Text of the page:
within reach: night light

back window with light from the kessler's © kjm

This is what my living room window is looking like at night these days.

[within reach is a series of photographs examining the environment of home in detail]


100 up

The show is up at MIAD and I'm really pleased with how it turned out. Sonja helped me pin up the prints, and while they're a tad curled today, I think it all looks great. I gave a gallery talk today for students in the photography department, which I really enjoyed. After I explained that these pictures weren't part of my larger projects, but were created with the intention of posted them on the blog, one student asked if I considered the small c-prints more valuable or important than their online versions. What a great question, and one that I hadn't considered. My conclusion: the online versions, in all their 2d, non-handleable, 72 dpi glory. Go figure.

*Note: you might want to mute the sound on the video...



zenya's tiny legos © kjm



© kjm

- (100) 4x5" c-prints
- (200) 1" t-pins
- gallery dimensions map

Can't wait to install it Monday.


dusk, wednesday

sky for steve and jen
© kjm


within reach: spectrum

kale plant after bringing it inside © kjm

A few months ago, someone stole a planter from outside my front door. It was an old aluminum flour bin I'd found at a used restaurant supply store, so I was a bit disappointed. But a few days later, a kinder someone from the hardware store next door (the thief stole their flowers, apparently to put in my planter) left a new pot at my door. Marilu planted some kale, which looked pretty lovely until recently.

[within reach is a series of photographs examining the environment of home in detail]



© kjm

I'm really excited about a small show of my photographs which will be installed in a week at the Milwaukee Institute of Art and Design. I was invited to exhibit by Sonja Thomsen, who teaches at MIAD, and since the gallery is located in the photography department, I wanted to show work that might have some relevance to the photography students there. So I'll be showing pictures that have been created since starting this blog, and will talk about how it has become a home for personal work - pictures that are created outside the boundaries of my editorial or personal project work. More often than not, they were created with the intention of posting them on the blog, so as a result, it's a source of motivation and a reason to make more pictures. Blogs mean different things to those who write them, but for me, it has been a very real element in my growth as an artist thus far.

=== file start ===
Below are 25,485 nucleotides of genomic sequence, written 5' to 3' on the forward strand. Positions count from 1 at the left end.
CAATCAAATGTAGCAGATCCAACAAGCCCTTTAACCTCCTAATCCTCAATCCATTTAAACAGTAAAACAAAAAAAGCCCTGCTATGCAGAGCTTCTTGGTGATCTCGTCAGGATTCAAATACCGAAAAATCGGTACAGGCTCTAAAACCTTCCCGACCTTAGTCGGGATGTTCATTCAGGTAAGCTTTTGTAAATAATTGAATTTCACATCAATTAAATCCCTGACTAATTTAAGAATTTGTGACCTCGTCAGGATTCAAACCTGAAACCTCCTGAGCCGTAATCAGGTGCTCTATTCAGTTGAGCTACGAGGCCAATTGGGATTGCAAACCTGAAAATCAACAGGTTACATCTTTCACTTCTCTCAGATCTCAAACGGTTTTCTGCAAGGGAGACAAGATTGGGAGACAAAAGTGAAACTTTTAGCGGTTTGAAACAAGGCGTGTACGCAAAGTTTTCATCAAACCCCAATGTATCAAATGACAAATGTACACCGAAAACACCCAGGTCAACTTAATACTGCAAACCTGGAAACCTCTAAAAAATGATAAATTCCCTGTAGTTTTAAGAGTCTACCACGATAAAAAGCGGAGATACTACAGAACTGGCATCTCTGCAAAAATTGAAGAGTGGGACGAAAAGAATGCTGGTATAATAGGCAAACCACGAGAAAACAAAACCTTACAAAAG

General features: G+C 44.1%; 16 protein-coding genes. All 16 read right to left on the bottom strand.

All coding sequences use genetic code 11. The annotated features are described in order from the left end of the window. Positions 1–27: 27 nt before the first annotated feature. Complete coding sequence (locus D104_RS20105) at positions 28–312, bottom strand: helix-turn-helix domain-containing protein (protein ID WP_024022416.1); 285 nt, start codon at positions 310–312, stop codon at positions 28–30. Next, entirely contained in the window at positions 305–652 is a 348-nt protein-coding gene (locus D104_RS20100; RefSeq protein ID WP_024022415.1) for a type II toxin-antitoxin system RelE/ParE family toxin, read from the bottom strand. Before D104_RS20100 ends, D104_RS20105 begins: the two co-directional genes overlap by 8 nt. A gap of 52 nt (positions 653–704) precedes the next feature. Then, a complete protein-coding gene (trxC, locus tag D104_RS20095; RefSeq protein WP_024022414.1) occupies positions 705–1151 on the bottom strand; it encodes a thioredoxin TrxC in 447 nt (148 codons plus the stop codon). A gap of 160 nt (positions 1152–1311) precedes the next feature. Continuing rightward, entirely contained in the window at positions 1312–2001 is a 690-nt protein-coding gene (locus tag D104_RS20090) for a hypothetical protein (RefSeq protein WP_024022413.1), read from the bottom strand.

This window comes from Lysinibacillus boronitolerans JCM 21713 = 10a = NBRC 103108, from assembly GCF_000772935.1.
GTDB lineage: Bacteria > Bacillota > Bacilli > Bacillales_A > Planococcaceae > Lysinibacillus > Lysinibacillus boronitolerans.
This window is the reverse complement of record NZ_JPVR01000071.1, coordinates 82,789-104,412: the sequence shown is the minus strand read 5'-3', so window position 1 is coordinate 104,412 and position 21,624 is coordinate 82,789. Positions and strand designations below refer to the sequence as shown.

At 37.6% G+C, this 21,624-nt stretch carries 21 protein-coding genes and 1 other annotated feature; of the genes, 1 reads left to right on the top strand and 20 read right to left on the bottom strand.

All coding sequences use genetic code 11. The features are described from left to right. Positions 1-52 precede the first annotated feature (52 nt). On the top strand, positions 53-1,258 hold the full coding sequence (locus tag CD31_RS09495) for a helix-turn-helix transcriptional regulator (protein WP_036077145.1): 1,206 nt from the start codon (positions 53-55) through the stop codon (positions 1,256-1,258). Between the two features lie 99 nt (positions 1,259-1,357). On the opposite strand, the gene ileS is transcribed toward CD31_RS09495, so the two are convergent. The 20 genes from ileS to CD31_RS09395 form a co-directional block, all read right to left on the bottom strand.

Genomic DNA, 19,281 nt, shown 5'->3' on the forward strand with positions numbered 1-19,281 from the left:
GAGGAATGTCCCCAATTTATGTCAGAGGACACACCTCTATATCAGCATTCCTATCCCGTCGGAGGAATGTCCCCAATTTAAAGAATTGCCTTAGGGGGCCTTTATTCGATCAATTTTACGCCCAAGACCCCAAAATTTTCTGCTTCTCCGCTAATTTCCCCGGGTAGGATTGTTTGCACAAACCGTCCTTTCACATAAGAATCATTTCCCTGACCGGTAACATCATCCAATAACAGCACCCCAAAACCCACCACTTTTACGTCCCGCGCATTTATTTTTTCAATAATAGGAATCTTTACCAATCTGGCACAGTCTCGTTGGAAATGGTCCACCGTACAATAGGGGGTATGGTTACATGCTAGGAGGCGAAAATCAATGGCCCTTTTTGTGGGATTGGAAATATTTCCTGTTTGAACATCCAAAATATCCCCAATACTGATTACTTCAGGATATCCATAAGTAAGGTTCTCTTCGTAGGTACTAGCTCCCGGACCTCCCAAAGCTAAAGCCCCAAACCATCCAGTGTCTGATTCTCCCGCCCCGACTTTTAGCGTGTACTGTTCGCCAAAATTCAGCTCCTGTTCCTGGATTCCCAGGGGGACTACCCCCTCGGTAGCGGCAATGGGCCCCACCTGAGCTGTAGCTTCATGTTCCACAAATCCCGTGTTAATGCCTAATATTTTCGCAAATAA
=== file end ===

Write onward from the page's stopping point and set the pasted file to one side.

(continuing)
There will be 100 small (4x5") prints, and to bring the idea full circle, I'll be giving them all away on the blog in January. Stay tuned!



N. 76th Street Location, #3 © kjm

I usually go to great efforts to avoid shooting power lines in photographs, and fretted about these. But in black and white, I like the added graphic element. They're working quickly and neatly on this old KFC, so I thought I'd better make as many visits as possible - I'm sure it'll be a check-cashing store by the time I return next.


i love this photo, #25

© Dave Jordano

I love this photo by the photographer Dave Jordano. I only recently found Dave's work, and spent a great deal of time pouring over his website. Dave had a long career as a commercial photographer in Chicago, and for the past few years has turned his focus on his fine art work. He has several wonderful projects, including the series Marktown, in which he photographed people and places in a steel mill neighborhood in East Chicago, Indiana.

Of this particular picture, Jordano says, "Lee was a longtime resident of Marktown, having moved there in 1949 and lived in the same house for over 50 years. On my visits there to shoot I would often call on him to say hello. He was a widower and lived alone so my visits would sometimes last a few hours. We would just talk and shoot the bull until it got dark. He lived an extraordinary life, like riding a horse across the United States during the Great Depression looking for work. I didn’t get any work done on those days but I knew I would be back the next weekend so it didn’t matter. What did matter was that I spent some time with him. He had survived 4 heart attacks and was wearing a pacemaker when I met him. The portrait I made of him through his screen door gave his complexion a shallow washed-out look, almost ghost like. He told me he was always thankful that he had lived as long as he had considering his health problems. Last December he passed away."


within reach: closet

after purging the closet of clothes i wasn't wearing © kjm


my so called collection, #9

Another postcard - this one, a 50¢ antique photo postcard, by an unknown photographer. It's been up on my wall for so long, I'd forgotten how sweet and beautiful it was.


within reach: make

stray bead on marilu's table © kjm

[within reach is a series of photographs examining the environment of home in detail]


(blue) skies

9:10pm MST, Nov. 4, 2008 © kjm


within reach: sweep

flies from the windowsill © kjm

[within reach is a series of photographs examining the environment of home in detail]